Spider-Man is no longer science fiction — well, some of his amazing powers aren’t, anyway. Being bitten by a radioactive spider probably isn’t going to let you scramble up the sides of tall buildings, but yes, it’s true — you really could stop a speeding train with webbing if you were the Spidey one.
For the betterment of humanity, three physicists from the University of Leicester crunched the numbers and worked out how much force the webbing would have to suck up to slow and stop a speeding, runaway New York tube train like Spider-man managed in Spider-Man 2. That would be a colossal 300,000 Newtons, or some insane 500 million joules per cubic metre, by the way. If you’re not suitably impressed by that figure, you should be, because it’s a monstrous sum.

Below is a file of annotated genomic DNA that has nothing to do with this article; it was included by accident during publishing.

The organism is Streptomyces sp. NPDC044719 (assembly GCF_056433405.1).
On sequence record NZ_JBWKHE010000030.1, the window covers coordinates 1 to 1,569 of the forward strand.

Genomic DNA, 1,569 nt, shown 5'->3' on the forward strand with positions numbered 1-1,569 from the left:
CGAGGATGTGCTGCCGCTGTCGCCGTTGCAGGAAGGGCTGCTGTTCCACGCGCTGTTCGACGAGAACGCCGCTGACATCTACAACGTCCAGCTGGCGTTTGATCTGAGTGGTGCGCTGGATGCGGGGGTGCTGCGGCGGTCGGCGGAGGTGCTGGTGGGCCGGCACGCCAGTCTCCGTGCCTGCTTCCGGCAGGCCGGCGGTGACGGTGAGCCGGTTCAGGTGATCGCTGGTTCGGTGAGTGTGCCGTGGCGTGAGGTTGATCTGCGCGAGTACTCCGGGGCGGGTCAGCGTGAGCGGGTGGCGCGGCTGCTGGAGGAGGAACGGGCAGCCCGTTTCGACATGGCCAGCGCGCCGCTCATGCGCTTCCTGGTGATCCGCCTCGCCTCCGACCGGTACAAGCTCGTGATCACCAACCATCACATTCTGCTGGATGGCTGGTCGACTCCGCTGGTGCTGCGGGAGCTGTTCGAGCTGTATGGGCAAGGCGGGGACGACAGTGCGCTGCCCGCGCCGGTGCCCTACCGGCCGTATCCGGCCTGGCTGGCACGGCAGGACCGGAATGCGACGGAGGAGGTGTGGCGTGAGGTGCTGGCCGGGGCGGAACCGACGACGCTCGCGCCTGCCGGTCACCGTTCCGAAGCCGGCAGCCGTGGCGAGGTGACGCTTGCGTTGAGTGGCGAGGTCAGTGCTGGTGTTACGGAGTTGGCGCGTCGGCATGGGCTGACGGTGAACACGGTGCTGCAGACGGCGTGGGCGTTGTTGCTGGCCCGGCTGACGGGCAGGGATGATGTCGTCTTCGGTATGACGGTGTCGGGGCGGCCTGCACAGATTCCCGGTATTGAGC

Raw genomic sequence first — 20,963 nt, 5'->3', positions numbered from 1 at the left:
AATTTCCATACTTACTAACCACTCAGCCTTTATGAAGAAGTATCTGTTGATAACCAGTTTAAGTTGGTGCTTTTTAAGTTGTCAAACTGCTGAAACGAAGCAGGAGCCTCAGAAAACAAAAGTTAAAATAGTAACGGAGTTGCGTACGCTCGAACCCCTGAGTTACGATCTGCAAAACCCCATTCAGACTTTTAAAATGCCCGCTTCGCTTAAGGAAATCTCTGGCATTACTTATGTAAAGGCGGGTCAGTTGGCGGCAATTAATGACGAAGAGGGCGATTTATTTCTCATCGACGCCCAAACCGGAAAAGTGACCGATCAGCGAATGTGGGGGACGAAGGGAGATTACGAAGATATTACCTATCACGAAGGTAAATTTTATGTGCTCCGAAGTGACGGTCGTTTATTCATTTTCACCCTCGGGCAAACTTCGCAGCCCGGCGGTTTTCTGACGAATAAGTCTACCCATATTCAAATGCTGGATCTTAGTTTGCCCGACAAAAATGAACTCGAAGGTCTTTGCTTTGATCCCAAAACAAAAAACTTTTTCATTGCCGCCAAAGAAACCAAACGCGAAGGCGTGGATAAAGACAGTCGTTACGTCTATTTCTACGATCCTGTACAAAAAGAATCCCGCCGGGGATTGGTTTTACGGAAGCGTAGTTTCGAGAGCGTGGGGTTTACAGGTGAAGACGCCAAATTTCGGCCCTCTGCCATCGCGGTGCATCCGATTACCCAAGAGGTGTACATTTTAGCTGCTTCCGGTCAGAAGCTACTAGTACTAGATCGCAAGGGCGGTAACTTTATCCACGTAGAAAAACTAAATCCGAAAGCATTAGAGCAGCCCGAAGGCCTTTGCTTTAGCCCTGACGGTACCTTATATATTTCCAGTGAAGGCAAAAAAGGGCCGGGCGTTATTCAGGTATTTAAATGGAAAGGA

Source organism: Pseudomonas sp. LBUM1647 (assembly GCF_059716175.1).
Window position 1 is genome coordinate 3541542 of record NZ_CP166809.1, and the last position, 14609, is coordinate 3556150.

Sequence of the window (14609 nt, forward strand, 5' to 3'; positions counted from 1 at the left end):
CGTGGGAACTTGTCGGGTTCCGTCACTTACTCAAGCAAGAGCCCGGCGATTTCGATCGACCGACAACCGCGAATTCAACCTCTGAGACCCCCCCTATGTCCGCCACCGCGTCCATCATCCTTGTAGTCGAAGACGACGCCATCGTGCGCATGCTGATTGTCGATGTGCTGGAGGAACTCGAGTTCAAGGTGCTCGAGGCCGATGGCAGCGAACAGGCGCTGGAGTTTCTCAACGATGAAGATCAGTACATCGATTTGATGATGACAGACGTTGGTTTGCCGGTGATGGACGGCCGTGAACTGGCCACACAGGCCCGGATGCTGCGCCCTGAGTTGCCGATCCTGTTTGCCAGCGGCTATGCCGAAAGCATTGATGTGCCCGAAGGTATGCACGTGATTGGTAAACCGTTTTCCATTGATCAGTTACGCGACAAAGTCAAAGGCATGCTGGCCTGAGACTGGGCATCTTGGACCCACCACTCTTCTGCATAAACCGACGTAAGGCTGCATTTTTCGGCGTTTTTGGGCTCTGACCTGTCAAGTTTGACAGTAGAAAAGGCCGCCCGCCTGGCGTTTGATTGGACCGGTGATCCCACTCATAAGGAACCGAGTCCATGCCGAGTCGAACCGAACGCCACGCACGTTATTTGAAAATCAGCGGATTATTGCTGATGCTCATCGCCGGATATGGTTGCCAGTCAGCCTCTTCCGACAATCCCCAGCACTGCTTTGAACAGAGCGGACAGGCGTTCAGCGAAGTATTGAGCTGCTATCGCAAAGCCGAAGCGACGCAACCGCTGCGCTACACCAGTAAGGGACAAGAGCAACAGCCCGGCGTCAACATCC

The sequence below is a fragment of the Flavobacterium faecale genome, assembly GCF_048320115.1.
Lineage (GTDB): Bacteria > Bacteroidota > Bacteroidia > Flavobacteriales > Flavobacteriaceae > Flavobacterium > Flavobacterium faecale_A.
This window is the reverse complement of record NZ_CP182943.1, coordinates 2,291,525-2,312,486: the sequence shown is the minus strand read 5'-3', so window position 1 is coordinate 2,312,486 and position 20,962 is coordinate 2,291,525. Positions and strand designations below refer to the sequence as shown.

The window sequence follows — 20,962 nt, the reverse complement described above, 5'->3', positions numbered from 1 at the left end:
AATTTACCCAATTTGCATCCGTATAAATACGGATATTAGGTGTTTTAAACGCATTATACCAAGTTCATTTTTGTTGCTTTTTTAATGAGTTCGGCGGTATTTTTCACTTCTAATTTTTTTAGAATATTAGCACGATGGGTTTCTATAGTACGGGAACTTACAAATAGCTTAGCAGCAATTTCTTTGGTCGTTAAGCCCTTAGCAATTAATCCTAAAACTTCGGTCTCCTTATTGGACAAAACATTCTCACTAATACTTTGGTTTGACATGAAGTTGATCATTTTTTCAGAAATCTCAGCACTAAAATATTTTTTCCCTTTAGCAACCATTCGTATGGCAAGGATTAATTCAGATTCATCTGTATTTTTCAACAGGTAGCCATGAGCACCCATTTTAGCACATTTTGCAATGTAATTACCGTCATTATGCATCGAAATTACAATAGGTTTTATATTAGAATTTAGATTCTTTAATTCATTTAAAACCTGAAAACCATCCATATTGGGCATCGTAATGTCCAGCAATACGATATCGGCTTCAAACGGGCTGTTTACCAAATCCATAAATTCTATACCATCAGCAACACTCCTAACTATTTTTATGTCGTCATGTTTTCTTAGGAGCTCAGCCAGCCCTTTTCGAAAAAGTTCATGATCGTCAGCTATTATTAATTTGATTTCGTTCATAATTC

Anyway, armed with said train-stopping figure, the trio set out to find the strongest spider web around, which of course his Spideyness would spew. They found the Darwin’s bark spider, which spits-forth a web that can absorb up to 520MJ per cubic metre — enough to stop the train if anchored properly.
So, next time you’re watching Spider-man romp around New York, leaving a trail of sticky web about the town like a nosey arse that just won’t go away, you’ll be rest assured that at least some of his antics are based in reality. Now, how about we work on the ability to fly without wings, Superman-style? [Physics Special Topics via Dvice]